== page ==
Political Party Project Identify the major ideas of the two major parties


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PARTY OF SOCIALISM AND LIBERATION - The Party of Socialism & Liberation (PSL) is a revolutionary Marxist party created "to be a vehicle for the multinational working class in the struggle for socialism ... Only a multinational party can create the unity necessary to defeat the most powerful capitalist class the world has ever seen ... We aim for revolution in the United States." Additionally, the PSL explains that "the most crucial requirement for [PSL] membership is the dedication to undertake this most important and most necessary of all tasks: building a new revolutionary workers party in the heart of world imperialism." The PSL was founded in 2006 by a breakaway faction of the communist revolutionary wing of the Workers World Party. The PSL espouses a pro-Cuba/pro-China view, and the iconic Che Guevarra's call for continual world revolution against capitalism. The PSL fielded its first candidates in 2008: a Presidential ticket and Congressional candidates. The PSL (and PSL leaders) also sponsors or directs numerous popular front groups including VoteNoWar.org, International ANSWER, International Action Center, Stop War on Iran, Troops Out Now Coalition, No Draft No Way, People Judge Bush, Sept15.org, and many others. Other related PSL websites include: VotePSL.org (party campaign site); Liberation (party newspaper) and Socialism and Liberation (party magazine).

PEACE AND FREEDOM PARTY - Founded in the 1960s as a left-wing party opposed to the Vietnam War, the party reached its peak of support in 1968 when it nominated Black Panther leader Eldridge Cleaver for President. Although a convicted felon and odious personality, Cleaver carried nearly 37,000 votes (ironically, Cleaver ultimately became a Reagan Republican in the early 1980s, and was later a crack cocaine addict in the late 1980s, before emerging as an environmental activist in the late 1990s). Famed "baby doctor" Benjamin Spock -- a leftist and staunch opponent of the Vietnam War -- was the PFP Presidential nominee in 1972. Since then, the small party has largely been dominated by battling factions of Marxist-Leninists (aligned with the Workers World Party), Trotskyists and socialist democrats. The PFP today is small, with activities largely centered only in California. In 1996, the PFP successfully blocked an attempt by the WWP to capture the PFP's Presidential nomination (and a California ballot spot) for their party's nominee. In a sign of the party's serious decline in support, the PFP's poor showing in the 1998 statewide elections caused the party to lose its California ballot status. The PFP finally regained California ballot status in 2003 -- and immediately fielded a sizable slate of candidates. Native American activist Leonard Peltier -- an imprisoned cop killer (or innocent political prisoner, depending on your views) -- was the PFP nominee for President in 2004 (ballot status in one state - 27,500 votes).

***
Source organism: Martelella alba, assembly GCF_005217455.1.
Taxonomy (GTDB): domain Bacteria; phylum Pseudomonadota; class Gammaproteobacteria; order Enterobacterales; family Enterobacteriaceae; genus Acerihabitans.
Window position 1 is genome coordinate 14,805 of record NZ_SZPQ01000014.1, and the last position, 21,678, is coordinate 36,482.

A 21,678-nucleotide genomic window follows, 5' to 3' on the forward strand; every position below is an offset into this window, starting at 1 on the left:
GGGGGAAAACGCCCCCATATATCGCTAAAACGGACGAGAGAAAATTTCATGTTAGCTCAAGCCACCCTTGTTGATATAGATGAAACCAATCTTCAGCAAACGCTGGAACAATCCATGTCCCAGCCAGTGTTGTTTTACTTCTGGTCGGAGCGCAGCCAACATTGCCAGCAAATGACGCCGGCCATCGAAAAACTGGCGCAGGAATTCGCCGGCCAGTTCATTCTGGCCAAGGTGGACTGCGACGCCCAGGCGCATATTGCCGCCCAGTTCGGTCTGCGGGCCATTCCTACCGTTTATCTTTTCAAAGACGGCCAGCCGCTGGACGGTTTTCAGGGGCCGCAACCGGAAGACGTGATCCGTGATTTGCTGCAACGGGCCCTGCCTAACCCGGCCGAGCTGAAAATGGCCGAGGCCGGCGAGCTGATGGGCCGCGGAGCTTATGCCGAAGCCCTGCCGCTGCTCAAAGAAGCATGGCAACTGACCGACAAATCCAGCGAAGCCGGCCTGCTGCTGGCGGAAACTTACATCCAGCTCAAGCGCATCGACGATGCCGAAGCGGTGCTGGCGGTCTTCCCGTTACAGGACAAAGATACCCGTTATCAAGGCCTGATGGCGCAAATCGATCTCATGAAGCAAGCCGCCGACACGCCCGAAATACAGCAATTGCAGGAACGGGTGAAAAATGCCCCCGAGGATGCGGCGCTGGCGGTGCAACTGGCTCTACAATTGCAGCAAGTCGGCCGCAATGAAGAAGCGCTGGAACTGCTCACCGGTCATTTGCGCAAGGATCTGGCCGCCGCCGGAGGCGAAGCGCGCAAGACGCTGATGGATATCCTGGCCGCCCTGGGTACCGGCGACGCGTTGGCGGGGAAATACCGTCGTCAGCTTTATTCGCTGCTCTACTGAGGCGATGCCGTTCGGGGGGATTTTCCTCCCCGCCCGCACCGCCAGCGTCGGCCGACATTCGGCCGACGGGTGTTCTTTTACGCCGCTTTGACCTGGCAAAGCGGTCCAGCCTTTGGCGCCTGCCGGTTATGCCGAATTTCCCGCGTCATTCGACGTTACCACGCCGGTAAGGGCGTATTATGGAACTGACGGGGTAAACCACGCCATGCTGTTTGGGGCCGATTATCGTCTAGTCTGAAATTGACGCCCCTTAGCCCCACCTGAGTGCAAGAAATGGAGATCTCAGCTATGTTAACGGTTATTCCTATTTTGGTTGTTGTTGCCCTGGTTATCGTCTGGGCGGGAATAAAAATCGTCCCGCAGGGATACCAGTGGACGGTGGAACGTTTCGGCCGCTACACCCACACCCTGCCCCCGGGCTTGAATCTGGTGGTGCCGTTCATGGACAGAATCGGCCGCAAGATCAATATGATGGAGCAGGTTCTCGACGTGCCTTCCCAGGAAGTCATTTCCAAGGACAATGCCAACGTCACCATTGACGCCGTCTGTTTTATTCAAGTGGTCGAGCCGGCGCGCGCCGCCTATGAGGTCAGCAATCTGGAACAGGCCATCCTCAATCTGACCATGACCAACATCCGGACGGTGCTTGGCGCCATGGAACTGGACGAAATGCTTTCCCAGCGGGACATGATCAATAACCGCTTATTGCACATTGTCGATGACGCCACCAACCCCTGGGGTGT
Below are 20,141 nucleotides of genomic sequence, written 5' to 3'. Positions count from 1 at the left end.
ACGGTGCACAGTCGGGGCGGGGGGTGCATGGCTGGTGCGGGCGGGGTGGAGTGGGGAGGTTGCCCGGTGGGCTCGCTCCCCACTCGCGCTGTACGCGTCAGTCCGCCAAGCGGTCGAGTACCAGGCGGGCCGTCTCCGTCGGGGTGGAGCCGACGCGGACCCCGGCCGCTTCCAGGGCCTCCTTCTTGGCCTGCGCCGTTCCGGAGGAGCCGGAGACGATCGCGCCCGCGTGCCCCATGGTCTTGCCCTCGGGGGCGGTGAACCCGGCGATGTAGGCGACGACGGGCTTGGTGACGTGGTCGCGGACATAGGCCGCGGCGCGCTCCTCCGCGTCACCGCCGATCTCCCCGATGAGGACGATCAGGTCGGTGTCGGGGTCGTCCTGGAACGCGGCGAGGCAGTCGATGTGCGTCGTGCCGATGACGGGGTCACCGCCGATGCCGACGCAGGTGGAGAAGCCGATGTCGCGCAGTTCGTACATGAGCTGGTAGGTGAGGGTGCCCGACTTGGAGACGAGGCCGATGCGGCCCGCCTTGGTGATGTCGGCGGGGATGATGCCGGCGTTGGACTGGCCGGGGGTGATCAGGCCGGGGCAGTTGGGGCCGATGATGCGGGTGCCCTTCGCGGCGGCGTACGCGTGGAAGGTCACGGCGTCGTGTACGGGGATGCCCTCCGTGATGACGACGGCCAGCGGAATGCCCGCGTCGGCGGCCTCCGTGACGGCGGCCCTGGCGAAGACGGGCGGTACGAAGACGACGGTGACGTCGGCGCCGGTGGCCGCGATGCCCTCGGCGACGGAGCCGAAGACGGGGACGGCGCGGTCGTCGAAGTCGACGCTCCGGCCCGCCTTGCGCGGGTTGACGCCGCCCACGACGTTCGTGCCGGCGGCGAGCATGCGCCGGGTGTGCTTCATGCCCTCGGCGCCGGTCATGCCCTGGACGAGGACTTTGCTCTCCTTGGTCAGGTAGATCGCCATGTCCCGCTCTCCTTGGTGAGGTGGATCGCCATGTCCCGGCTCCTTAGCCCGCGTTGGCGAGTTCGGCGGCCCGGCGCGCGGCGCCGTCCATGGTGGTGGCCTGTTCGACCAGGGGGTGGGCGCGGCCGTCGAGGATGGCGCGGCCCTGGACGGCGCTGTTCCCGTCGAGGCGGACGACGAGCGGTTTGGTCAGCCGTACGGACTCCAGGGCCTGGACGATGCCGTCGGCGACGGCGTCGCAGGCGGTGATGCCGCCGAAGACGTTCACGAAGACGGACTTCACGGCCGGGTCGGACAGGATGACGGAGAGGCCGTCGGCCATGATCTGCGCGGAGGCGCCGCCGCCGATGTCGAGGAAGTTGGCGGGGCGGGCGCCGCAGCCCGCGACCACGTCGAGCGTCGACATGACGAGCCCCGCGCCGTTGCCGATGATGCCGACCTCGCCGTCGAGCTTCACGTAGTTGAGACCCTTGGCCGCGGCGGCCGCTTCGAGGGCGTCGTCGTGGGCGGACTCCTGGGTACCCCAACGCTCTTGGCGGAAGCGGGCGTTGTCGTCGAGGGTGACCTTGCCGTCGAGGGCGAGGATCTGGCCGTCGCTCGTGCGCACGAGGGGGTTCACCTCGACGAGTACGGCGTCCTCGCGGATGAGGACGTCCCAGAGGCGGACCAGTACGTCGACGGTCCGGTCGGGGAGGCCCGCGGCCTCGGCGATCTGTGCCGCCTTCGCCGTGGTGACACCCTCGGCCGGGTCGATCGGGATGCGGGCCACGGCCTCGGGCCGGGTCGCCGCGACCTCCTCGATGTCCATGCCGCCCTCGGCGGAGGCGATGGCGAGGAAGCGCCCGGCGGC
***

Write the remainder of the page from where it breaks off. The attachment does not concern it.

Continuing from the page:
PROHIBITION PARTY - "If you are a reform-minded conservative and a non-drinker, the Prohibition Party wants you," exclaimed an official party message in 2002. The Prohibition Party -- founded in 1869 and billing themselves as "America's Oldest Third Party" -- espouses a generally ultra-conservative Christian social agenda mixed with anti-drug and international anti-communist views. The party's strongest showing was in 1892, when John Bidwell received nearly 273,000 votes (2.3% - 4th place). Long-time party activist Earl F. Dodge ran as the Prohibition Party's presidential nominee in 1984, 1988, 1992, 1996, 2000, and again in 2004 -- and was already running again for the next race when he died in 2007. The party also fields a few local candidates from time to time -- but 2002 was the first time since the 1860s that the party failed to field any candidates for any public office. An additional party-related organization is the Partisan Prohibition Historical Society, a group of party activists that want to turn Prohibition Party policy into law. The anti-Dodge folks -- led by National Chairman Don Webb -- wrested control of the party by fall 2003. Control of the party ended up in court, but Dodge died before the court ruled. The 2004 rival ticket led by temperance lecturer, minister and artist Gene Amundson -- supported by the anti-Dodge party leadership -- appeared on the Colorado ballot under another party name. Now, with Dodge dead, Amundson is the party's undisputed nominee for 2008.